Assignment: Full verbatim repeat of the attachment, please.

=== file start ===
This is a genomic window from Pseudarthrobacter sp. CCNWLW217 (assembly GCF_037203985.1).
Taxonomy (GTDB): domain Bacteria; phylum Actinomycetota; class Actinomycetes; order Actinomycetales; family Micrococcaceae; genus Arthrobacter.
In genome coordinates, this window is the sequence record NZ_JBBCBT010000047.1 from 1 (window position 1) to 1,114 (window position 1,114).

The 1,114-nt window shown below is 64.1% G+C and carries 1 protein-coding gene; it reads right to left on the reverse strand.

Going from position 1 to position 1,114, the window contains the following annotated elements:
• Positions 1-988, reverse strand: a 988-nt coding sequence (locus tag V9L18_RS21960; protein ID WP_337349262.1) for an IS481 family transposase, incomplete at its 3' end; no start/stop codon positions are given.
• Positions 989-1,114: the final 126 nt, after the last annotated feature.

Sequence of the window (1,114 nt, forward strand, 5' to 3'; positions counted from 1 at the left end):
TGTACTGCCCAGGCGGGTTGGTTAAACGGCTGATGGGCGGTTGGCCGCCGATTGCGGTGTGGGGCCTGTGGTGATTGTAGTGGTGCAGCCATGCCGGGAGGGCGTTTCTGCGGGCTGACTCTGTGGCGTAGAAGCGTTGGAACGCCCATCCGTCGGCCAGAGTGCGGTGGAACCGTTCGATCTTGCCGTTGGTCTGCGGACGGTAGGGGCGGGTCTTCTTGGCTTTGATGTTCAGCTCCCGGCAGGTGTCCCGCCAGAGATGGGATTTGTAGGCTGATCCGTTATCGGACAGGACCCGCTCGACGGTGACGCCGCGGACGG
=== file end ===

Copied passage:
This is a genomic window from Pseudarthrobacter sp. CCNWLW217 (assembly GCF_037203985.1).
Taxonomy (GTDB): domain Bacteria; phylum Actinomycetota; class Actinomycetes; order Actinomycetales; family Micrococcaceae; genus Arthrobacter.
In genome coordinates, this window is the sequence record NZ_JBBCBT010000047.1 from 1 (window position 1) to 1,114 (window position 1,114).

The 1,114-nt window shown below is 64.1% G+C and carries 1 protein-coding gene; it reads right to left on the reverse strand.

Going from position 1 to position 1,114, the window contains the following annotated elements:
• Positions 1-988, reverse strand: a 988-nt coding sequence (locus tag V9L18_RS21960; protein ID WP_337349262.1) for an IS481 family transposase, incomplete at its 3' end; no start/stop codon positions are given.
• Positions 989-1,114: the final 126 nt, after the last annotated feature.

Sequence of the window (1,114 nt, forward strand, 5' to 3'; positions counted from 1 at the left end):
TGTACTGCCCAGGCGGGTTGGTTAAACGGCTGATGGGCGGTTGGCCGCCGATTGCGGTGTGGGGCCTGTGGTGATTGTAGTGGTGCAGCCATGCCGGGAGGGCGTTTCTGCGGGCTGACTCTGTGGCGTAGAAGCGTTGGAACGCCCATCCGTCGGCCAGAGTGCGGTGGAACCGTTCGATCTTGCCGTTGGTCTGCGGACGGTAGGGGCGGGTCTTCTTGGCTTTGATGTTCAGCTCCCGGCAGGTGTCCCGCCAGAGATGGGATTTGTAGGCTGATCCGTTATCGGACAGGACCCGCTCGACGGTGACGCCGCGGACGG